Whether you believe that or not, or whether you read other scriptures — The Koran, the Baghavad-Gita, or the Works and Days of Hesiod, or still others — then you know that the Earth is God’s creation, a work of surpassing beauty and glory.
And we have damaged it.
The United Nations Intergovernmental Panel on Global Climate Change believes with 90% certainty that human activities have caused temperatures to rise faster, and higher, than they have risen in the last 600,000 years. Al Gore’s movie, An Inconvenient Truth, summarizes this story better than I can tell here. Sandra Steingraber, in her recent book Living Downstream, connects rising cancer rates with the appearance of chemicals in our soil and water and air that are harmful to fish, plants and wildlife, and toxic even to us. Sailors report great floating mats of garbage in our seas, styrofoam cups and plastic rings and floating particle board. Oil slicks cloud and clog our rivers and lakes. Even here on our campus, old tin cans and worn rubber tires dot our woodlands.
One of the things about the Temple tax, though, is that everyone puts into it what works for them. For some of you, it’s going to be going to school to be environmental and chemical engineers — designers of systems to clean up polluted places. For others, it’s going to mean composting your biological waste and learning to recycle. For still others, it’s going to mean writing to your favorite soda companies, asking them to package their products in containers that don’t last a hundred thousand times longer than the time it takes to drink them.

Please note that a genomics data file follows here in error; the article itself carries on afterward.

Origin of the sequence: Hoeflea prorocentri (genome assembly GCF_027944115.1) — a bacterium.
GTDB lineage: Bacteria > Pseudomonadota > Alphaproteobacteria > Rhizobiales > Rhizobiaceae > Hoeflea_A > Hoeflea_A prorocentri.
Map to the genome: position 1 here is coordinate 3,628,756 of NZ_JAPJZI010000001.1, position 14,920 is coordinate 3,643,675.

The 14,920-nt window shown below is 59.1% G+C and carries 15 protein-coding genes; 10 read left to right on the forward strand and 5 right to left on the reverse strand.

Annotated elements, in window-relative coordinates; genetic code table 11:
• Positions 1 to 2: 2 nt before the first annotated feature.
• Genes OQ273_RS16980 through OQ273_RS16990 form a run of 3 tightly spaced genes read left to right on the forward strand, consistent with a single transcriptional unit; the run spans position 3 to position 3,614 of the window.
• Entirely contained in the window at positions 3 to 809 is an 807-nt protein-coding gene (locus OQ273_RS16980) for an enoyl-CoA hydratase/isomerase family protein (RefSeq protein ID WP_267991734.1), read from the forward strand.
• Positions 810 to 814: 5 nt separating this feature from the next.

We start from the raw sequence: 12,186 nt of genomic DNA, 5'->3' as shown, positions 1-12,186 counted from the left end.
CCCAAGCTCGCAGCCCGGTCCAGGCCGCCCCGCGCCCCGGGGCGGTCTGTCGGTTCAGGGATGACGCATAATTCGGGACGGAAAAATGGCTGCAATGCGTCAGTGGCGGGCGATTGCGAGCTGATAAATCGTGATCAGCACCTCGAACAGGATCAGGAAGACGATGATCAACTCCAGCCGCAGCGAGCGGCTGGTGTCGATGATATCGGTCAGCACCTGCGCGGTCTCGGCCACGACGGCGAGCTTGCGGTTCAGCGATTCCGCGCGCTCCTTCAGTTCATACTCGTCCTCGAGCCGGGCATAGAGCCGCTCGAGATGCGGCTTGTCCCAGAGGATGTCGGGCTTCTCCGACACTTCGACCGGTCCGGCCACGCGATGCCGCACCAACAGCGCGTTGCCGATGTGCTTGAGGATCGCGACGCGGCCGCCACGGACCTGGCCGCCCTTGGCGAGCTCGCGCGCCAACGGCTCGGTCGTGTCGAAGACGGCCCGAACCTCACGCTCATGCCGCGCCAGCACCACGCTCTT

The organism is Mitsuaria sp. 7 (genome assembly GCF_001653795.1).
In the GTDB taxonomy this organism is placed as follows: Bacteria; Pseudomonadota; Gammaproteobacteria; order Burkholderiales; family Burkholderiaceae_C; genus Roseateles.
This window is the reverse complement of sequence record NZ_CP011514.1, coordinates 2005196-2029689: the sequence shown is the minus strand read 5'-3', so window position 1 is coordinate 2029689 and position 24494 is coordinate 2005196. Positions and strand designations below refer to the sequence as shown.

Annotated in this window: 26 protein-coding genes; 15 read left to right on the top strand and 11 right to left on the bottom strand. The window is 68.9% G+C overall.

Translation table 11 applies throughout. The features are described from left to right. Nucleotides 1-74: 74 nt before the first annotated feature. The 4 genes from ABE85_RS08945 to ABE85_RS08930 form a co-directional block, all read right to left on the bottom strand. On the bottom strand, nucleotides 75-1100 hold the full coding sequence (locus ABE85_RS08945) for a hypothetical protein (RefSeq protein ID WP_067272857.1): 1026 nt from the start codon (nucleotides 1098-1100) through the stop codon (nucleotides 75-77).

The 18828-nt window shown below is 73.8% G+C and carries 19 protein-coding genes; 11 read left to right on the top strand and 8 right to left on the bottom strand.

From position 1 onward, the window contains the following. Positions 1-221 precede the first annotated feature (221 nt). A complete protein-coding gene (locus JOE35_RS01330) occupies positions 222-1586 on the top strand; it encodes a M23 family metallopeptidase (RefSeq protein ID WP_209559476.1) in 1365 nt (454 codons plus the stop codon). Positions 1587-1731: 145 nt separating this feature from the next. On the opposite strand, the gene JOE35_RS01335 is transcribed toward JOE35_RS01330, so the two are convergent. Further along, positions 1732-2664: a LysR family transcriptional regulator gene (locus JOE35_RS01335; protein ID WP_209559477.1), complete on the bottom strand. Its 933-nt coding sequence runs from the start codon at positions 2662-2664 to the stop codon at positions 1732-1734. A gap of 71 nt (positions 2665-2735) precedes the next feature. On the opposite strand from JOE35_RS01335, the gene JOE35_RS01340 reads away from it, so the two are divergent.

It’s going to mean disposing of your broken computers and electronic toys in responsible ways, and it’s going to mean asking hard questions about your parents’ SUV’s gas milage. It’s going to mean asking questions about where your food comes from and what pesticides have been used on it, and whether it’s been genetically modified.
We’re all going to have to learn how to ask about the health and well-being of people on the other side of the planet — the people who assemble our shoes in toxic working conditions, who grow our food on pesticide-soaked fields, who breathe polluted air so that we can have stylish laptops.
The high priests and the king’s ministers are turning their heads away. It’s time for us to insist on the rebuilding of the Lord’s Temple, this island Earth. Like Joash, we have to require thatthe box is put out and the tax — on our time, money, effort and attention — is paid.
First, because it’s right. And second because it will be tremendously profitable. The greatness and the glory and the beauty which will come about, if we treat our planet as the Lord’s Temple should be treated, will be the most splendid and wonderful age which has ever yet been known under the sun. Because we will understand that God means for us to be HERE, in this world, which is even more thoroughly His than it is ours.
Another Psalm says, “a day in the Lord’s Temple is better than a thousand at home.” Therefore I urge you, begin the work of treating the whole world as your home, so that you may have a thousand days in the Lord’s House, for you, and for your children, and for your children’s children.